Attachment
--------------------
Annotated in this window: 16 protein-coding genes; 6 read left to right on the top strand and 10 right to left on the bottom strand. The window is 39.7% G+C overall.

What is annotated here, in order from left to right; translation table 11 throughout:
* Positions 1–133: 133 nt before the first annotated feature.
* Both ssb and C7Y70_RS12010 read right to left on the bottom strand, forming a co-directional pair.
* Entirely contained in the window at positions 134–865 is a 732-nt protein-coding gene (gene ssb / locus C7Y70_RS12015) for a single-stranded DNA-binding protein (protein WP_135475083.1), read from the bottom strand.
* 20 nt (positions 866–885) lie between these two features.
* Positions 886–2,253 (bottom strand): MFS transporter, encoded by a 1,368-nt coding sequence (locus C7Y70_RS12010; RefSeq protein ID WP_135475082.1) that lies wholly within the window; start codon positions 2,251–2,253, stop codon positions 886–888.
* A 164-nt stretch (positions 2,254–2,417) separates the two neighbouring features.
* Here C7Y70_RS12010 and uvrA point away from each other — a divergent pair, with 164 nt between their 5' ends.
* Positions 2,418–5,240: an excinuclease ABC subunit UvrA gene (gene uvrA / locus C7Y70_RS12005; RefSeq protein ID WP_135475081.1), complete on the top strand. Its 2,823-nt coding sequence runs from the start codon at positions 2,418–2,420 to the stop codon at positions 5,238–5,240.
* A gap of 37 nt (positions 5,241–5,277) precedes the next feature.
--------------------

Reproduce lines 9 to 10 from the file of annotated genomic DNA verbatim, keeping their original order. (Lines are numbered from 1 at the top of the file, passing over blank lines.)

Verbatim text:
* Here C7Y70_RS12010 and uvrA point away from each other — a divergent pair, with 164 nt between their 5' ends.
* Positions 2,418–5,240: an excinuclease ABC subunit UvrA gene (gene uvrA / locus C7Y70_RS12005; RefSeq protein ID WP_135475081.1), complete on the top strand. Its 2,823-nt coding sequence runs from the start codon at positions 2,418–2,420 to the stop codon at positions 5,238–5,240.